Chilmark Guest House

Massachusetts
Location
  • Massachusetts
  • Type
  • Modern
  • This project page was created by community member Charles Rose Architects

    This compact two-bedroom house occupies a sunny patch on a steep slope and is surrounded by native vegetation. It links to the main house by a path of rustic stones, and while it has some views of its larger neighbor, enjoys near-total privacy. It shares with the main house the same set of impulses: a continual connection with nature and a roof deck and other outdoor places to enjoy nature, including a roomy outdoor shower—angled mahogany slats built around a patinated steel frame. Inside are two bedrooms at opposite ends of the house, each with their own bathroom. The communal area is in the center of the guesthouse; it has a sitting area with three banquettes that convert to beds; a curtain by the kitchenette can be drawn for privacy, turning this into an extra bedroom for children. Interior walls are teak, cork and mahogany, giving the house the feel of a classic boat. The exterior is meticulously detailed, with copper cladding.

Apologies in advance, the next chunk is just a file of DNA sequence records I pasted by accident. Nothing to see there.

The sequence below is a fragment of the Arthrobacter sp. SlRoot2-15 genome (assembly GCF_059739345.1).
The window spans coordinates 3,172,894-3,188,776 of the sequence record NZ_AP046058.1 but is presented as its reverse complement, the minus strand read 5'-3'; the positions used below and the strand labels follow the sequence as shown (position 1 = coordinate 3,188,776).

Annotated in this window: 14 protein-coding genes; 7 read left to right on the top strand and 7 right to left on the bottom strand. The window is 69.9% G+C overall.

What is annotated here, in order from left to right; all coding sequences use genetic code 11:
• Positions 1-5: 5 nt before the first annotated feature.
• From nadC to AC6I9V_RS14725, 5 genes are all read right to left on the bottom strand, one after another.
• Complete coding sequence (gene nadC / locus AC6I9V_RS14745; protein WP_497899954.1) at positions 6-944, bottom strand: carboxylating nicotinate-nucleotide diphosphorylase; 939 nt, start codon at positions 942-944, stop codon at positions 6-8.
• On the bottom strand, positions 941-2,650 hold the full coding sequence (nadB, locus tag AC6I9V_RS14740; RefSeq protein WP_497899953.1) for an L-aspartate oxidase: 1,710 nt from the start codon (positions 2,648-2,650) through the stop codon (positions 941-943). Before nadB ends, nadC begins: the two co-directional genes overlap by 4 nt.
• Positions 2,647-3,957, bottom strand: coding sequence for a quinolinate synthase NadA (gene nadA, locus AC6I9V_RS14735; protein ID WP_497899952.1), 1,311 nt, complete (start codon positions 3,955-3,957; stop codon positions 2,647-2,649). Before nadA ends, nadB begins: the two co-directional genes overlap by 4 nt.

Photo Courtesy of Charles Rose Architects
    Photo Courtesy of Charles Rose Architects
    Photo Courtesy of Charles Rose Architects
    Photo Courtesy of Charles Rose Architects
    Photo Courtesy of Charles Rose Architects
    Photo Courtesy of Charles Rose Architects
    Photo Courtesy of Charles Rose Architects
    Photo Courtesy of Charles Rose Architects
    Photo Courtesy of Charles Rose Architects
    Photo Courtesy of Charles Rose Architects
    Photo Courtesy of Charles Rose Architects
    Posted By
    Charles Rose Architects
    @charlesrosearch
    Charles Rose (b. 1960 New York City) is an American architect whose designs are informed by the landscape and distinct characteristics of a building site—whether in rugged coastal settings or dense urban neighborhoods. Rose earned degrees in architecture at Princeton University and Harvard’s Graduate School of Design, studying under such high-profile practitioners as Michael Graves and Rafael Moneo. After Harvard, Rose worked with landscape architect Michael Van Valkenburgh, an experience that influenced his design philosophy of architecture that “sees the site.” He established his practice in Boston in 1989 and in two decades completed more than 50 buildings.
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